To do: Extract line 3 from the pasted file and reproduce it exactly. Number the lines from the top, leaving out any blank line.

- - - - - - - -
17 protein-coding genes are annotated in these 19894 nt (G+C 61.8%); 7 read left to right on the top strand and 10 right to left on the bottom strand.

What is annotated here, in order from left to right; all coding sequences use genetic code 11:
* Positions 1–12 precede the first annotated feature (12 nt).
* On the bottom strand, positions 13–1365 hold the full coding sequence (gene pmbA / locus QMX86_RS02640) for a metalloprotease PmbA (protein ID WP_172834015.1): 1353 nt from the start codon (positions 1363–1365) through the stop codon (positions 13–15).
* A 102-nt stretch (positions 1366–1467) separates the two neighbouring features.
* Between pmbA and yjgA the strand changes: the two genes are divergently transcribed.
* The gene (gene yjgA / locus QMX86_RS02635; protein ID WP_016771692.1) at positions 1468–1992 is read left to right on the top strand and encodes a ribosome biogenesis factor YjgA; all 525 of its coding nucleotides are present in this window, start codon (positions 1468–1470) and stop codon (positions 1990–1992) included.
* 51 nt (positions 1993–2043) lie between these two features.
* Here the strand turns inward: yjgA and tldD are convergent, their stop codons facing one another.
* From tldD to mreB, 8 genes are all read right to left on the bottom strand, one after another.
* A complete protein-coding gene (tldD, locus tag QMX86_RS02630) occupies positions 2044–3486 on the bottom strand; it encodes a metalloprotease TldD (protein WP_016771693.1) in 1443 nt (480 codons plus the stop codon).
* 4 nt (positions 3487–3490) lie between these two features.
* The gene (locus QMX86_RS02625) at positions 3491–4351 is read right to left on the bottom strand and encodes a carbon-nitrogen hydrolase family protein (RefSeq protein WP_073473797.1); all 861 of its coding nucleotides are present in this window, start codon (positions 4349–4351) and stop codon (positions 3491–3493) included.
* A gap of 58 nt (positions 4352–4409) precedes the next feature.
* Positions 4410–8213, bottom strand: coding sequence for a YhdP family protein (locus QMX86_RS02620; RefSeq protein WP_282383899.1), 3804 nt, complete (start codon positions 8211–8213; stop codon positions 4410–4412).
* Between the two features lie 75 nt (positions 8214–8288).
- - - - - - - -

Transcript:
* Positions 1–12 precede the first annotated feature (12 nt).